This is the longer summary: Or the one where Chuck smiles at his dad because he knows his old man will never think of saving him as the wrong choice. And the one where it's easy for Herc to pull his kid into his arms for a hug that makes the suit just a little bit skewed because damn right, that's his son.
I am REALLY feeling the Hansens family feels these days. This is originally an idea that came to me months ago, I asked for fic from Ka and Ka delivered a graphic instead, so here is the obligatory fic.
if we do this, we do this right
He is eleven and he's crying. You still don't know how to deal with the tears but you've seen the way Ange would pull the little boy into her arms. Really he's not so little but in your eyes, he will always be your child like you're his father and should be able to save the world like you've promised all those years ago.
"Come on, Chuck," you try to wipe at his cheeks, "be strong for your old man."
You pull him into you and he's not small like he used to be when you were only twenty-three and a father with a new born baby boy cradled in your arms. You can feel the tears through your thin shirt, you can feel every single wrack of his body like it's your own.
He cries harder, and you are only learning how to hold him tighter now.
He is twelve and there comes a knock at your door. Stacker is a friend from way back when and you lead him into the kitchen, offering him a glass of the good stuff that Scott hides under the sink, thinking you've got no idea. The man looks like he needs some. You know why he is here, and you know what he wants to ask. You have your back turned to him as you reach into the cupboards for a clean glass, and you say.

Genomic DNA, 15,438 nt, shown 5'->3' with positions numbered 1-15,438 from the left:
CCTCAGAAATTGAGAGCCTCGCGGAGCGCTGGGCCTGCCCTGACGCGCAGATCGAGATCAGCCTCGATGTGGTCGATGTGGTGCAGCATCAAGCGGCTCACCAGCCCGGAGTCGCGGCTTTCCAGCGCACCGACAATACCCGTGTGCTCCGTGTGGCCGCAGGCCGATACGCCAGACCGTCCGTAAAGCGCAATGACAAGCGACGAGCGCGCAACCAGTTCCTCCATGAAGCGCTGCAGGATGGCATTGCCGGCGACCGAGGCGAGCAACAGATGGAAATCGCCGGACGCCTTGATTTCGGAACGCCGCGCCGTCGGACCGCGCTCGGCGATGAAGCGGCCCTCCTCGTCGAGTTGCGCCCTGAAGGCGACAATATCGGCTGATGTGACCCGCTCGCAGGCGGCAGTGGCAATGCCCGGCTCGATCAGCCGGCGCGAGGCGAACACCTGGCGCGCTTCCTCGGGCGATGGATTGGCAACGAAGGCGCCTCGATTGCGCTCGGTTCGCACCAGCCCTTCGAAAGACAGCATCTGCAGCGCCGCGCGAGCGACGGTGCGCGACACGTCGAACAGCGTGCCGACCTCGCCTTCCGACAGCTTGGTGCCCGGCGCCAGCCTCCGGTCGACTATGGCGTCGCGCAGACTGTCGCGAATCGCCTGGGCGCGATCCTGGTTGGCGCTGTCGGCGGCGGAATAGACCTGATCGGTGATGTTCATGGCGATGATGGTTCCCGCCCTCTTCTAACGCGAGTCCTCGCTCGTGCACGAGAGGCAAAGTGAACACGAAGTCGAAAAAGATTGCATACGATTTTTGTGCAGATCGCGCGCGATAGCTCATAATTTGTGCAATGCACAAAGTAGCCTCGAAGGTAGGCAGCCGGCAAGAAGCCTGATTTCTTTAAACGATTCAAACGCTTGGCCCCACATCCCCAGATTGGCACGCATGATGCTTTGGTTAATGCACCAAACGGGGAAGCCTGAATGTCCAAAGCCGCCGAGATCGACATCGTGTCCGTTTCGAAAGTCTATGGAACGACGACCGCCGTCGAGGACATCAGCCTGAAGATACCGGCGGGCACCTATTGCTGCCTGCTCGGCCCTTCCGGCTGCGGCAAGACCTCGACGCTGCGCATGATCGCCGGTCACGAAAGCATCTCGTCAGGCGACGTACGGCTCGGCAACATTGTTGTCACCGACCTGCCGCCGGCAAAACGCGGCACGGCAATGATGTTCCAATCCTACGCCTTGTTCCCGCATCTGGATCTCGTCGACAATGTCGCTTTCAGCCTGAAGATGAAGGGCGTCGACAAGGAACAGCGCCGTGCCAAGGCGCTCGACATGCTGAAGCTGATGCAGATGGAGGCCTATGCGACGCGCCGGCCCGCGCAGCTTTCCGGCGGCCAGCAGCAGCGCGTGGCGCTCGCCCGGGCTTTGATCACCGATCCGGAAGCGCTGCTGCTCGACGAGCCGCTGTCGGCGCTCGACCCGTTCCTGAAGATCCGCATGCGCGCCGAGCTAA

"I've got a kid, Stacks."
"Never stopped you before."
And that's the truth. That, you know to heart, that, you've heard coming from Angela for a long, long time now.
"He's all I've got," you pour him two fingers and he gives you a faint smile that is part condolence and part acceptance. With your back against the counter top, you watch him as he drinks, "you'll understand when you've got one of your own."
Stacker looks at you for a long time.
Neither you nor he can see the future, needless to say that it's going to be a grim one, but Stacker Pentecost's still got five more months in Coyote's Conn-Pod before he meets Tokyo's daughter.
There is a nod from the man even if he can't begin to understand, not then (and you imagine not ever).
He is thirteen and there are Jaeger figures lining the shelves of his bedroom in this house you've shared with your brother since Scissure. All of them Mark Is: Brawler Yukon, Cherno Alpha, Tango Tasmania, Tacit Ronin, Romeo Blue, Horizon Brave, and Coyote Tango. All of them looking cared for like they are the last of their kind, all of them war machines at the pinnacle of your time.
Some nights you wake up with Chuck trying to sneak into your bed. Thirteen is too old, you know the kid's convinced himself well of that, but you don't need the light to know his eyes are red-rimmed either. You just lift the sheets and shift closer to the wall so there's room for him when he finally slips into the bed with his bare feet as cold as his mother's used to be when she would come to bed with you.
You have never been a man of words, so you don't talk.
You just tuck him into the warmth you've gathered in the night.
He is fourteen and you're still flying planes for the RAF. The world is not so bad that you're being paid in rations (that comes later, that comes much later). Instead, you're flying planes to watch the Pacific Ocean turn with turmoil in your gut.
You fly planes for the RAF and you go home to a son still growing into himself. He's a little like his old man, but the rest? That's all Ange. You don't take a single long-term deployment because you want to be there to see everything Angela can't, capture every memory in her name.
When your CO pushes for one of their best pilots, Scott steps in and somehow manages to talk himself into taking his brother's place.